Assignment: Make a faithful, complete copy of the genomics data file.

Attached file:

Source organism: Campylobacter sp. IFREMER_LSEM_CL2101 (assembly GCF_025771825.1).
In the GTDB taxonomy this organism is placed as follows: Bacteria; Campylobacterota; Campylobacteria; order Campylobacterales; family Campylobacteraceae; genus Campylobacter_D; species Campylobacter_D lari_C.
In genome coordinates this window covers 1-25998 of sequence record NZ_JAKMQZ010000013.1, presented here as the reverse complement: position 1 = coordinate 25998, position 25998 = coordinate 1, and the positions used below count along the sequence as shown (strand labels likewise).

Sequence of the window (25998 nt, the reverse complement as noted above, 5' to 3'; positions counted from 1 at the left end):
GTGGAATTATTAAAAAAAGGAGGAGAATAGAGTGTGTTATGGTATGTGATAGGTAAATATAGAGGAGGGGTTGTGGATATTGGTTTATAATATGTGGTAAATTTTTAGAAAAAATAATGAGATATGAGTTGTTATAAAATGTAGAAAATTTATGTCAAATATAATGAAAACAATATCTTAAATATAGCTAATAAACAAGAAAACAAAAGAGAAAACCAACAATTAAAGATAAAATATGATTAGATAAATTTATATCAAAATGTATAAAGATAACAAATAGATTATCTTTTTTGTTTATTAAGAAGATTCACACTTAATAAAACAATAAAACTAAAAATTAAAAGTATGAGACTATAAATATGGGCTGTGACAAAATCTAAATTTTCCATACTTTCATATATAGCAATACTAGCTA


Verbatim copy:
Source organism: Campylobacter sp. IFREMER_LSEM_CL2101 (assembly GCF_025771825.1).
In the GTDB taxonomy this organism is placed as follows: Bacteria; Campylobacterota; Campylobacteria; order Campylobacterales; family Campylobacteraceae; genus Campylobacter_D; species Campylobacter_D lari_C.
In genome coordinates this window covers 1-25998 of sequence record NZ_JAKMQZ010000013.1, presented here as the reverse complement: position 1 = coordinate 25998, position 25998 = coordinate 1, and the positions used below count along the sequence as shown (strand labels likewise).

Sequence of the window (25998 nt, the reverse complement as noted above, 5' to 3'; positions counted from 1 at the left end):
GTGGAATTATTAAAAAAAGGAGGAGAATAGAGTGTGTTATGGTATGTGATAGGTAAATATAGAGGAGGGGTTGTGGATATTGGTTTATAATATGTGGTAAATTTTTAGAAAAAATAATGAGATATGAGTTGTTATAAAATGTAGAAAATTTATGTCAAATATAATGAAAACAATATCTTAAATATAGCTAATAAACAAGAAAACAAAAGAGAAAACCAACAATTAAAGATAAAATATGATTAGATAAATTTATATCAAAATGTATAAAGATAACAAATAGATTATCTTTTTTGTTTATTAAGAAGATTCACACTTAATAAAACAATAAAACTAAAAATTAAAAGTATGAGACTATAAATATGGGCTGTGACAAAATCTAAATTTTCCATACTTTCATATATAGCAATACTAGCTA